And we have goals in all of those areas of the value chain. As an example, around new products, we have goals to improve the sustainability of our new products and we have tools to measure that.

We have a palm oil goal for how we source those ingredients that come from palm oil. We have goals to reduce the environmental impact of our manufacturing operation. So, using more renewable energy, reducing waste. So our goals really reflect the breadth of our work across the value chain.

Q: What opportunities does a sustainability strategy present to Johnson & Johnson?

A: We touch a billion people every day through our brands. To me, that is the most exciting opportunity being in a consumer product business and knowing there’s that potential. Even if we touched a small fraction of those billion people with the sustainability message and we were able to move them in a way that resulted in an action—even a small percentage of that is a huge amount of people potentially making it difference. That is wildly exciting to me.

Q: What is the business case for sustainability at Johnson & Johnson?

A: Over the past 20-plus years that we have been setting goals and seeing progress, we’ve also realized benefits from that. We have reduced some of the cost of running the business. We have been able to grow the business at the same time as we have made really significant reductions in our greenhouse gas emissions. So we’ve also, through our experience, gained the confidence that this really does play out. We have the years of experience behind us that show that it does work.

The business case is less about “if we do sustainability” and much more about “how [we do sustainability]”, because constrained resources don’t only apply to the environment, they also apply to a business setting. We have to ask ourselves how important is the issue in the world, how important is the issue is to our business? Most importantly, we have to ask ourselves, “can we bring a unique voice?” and “can we bring a unique perspective that really makes a difference on that issue?”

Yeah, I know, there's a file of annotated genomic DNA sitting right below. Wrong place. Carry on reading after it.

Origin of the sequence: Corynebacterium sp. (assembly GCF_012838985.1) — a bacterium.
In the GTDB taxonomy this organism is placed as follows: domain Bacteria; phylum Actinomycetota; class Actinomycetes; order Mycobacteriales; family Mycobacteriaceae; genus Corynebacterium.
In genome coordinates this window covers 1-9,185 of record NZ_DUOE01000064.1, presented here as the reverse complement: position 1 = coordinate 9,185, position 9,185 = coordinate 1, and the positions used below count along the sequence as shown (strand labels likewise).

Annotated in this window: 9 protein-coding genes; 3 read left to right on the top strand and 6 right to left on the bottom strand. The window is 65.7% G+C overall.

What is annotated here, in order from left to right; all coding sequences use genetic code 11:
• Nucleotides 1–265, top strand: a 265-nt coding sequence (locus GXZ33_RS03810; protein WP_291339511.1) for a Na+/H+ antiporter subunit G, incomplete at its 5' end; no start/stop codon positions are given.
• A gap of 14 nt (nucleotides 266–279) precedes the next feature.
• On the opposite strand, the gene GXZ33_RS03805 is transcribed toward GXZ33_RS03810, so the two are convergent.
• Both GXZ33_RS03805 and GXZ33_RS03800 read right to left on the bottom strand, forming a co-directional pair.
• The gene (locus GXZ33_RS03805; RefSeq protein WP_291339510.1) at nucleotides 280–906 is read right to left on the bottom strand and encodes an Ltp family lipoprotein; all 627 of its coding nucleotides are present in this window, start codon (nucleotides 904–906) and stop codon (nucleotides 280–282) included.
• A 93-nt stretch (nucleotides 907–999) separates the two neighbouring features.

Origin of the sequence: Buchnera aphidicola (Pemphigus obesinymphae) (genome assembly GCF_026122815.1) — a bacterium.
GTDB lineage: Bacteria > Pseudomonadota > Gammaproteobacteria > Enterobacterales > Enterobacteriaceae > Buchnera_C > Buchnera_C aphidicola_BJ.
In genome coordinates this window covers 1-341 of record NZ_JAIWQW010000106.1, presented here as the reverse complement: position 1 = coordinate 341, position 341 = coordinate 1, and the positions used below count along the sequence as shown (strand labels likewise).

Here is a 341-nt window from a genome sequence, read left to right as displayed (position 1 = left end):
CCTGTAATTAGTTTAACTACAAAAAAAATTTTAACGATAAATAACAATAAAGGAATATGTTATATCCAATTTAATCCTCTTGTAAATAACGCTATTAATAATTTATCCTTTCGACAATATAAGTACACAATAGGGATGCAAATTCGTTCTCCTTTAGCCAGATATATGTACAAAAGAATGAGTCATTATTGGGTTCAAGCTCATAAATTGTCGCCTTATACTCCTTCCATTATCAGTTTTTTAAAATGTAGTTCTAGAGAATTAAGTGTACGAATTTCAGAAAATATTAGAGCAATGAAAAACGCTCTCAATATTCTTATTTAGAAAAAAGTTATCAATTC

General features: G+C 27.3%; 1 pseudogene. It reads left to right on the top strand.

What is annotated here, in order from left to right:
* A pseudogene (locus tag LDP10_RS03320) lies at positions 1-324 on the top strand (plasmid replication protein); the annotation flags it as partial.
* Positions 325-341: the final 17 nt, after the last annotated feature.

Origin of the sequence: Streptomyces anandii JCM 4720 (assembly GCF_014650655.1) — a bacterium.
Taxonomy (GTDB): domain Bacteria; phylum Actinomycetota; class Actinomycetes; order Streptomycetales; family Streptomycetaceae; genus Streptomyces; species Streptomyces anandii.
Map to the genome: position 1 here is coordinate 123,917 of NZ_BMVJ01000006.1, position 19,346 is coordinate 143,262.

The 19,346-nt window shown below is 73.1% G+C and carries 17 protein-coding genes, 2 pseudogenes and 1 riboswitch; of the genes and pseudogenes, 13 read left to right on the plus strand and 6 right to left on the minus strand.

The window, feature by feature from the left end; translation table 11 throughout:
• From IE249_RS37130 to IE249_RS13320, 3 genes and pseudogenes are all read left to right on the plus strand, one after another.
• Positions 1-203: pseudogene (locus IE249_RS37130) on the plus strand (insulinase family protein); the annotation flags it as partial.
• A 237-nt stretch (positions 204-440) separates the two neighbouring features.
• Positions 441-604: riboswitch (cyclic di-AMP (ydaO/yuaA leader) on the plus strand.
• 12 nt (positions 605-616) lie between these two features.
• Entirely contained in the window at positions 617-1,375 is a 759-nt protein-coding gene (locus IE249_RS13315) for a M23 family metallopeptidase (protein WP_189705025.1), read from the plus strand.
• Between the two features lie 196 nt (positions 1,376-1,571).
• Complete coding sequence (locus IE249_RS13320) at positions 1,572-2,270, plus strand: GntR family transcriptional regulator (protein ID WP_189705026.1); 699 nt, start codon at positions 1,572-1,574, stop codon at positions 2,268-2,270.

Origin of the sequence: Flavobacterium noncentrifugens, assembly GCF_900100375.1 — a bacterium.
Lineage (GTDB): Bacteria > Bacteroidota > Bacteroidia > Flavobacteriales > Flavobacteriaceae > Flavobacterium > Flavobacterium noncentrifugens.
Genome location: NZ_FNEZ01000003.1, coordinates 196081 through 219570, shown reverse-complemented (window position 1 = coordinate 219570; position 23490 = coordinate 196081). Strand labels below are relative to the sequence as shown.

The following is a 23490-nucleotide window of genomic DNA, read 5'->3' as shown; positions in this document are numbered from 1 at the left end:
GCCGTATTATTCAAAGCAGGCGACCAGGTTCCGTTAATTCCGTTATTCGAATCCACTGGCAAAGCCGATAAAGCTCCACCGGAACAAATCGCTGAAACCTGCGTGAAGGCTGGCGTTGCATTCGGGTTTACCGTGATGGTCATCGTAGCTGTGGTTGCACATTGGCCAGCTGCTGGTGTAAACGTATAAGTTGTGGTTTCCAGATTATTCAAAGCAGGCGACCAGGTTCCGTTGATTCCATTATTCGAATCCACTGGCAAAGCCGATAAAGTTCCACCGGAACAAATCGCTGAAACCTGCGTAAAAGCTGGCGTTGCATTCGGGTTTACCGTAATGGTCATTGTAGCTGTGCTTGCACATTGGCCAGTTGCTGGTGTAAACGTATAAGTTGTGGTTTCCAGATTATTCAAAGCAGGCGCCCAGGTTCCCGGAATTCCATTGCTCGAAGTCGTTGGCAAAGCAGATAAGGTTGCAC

Q: What advice would you give to other companies starting a sustainability journey?

A: Small wins lead to big wins. I think that sometimes, given the scale of the problems we are trying to solve and the fact that people in this space are very passionate about solving those problems, you tend to want to look for big solutions. And big solutions take a lot of time. It takes a lot of time to engage stakeholders. It takes a lot of time to get everyone on the same page to figure out what that first step is going to be. I would say to try to resist the urge to want to go big right out of the gate and, instead, take bite-size steps. Small wins lead to bigger wins.

We encourage candid discussions on our blog, but please be respectful. Any comments that are offensive, obscene or contain spam will be deleted or edited for content.

xShare Your Thoughts!

Just 10 minutes of your time can help improve our site! Answer a few quick questions and you can help us make worldwildlife.org better.

Start SurveyClose this box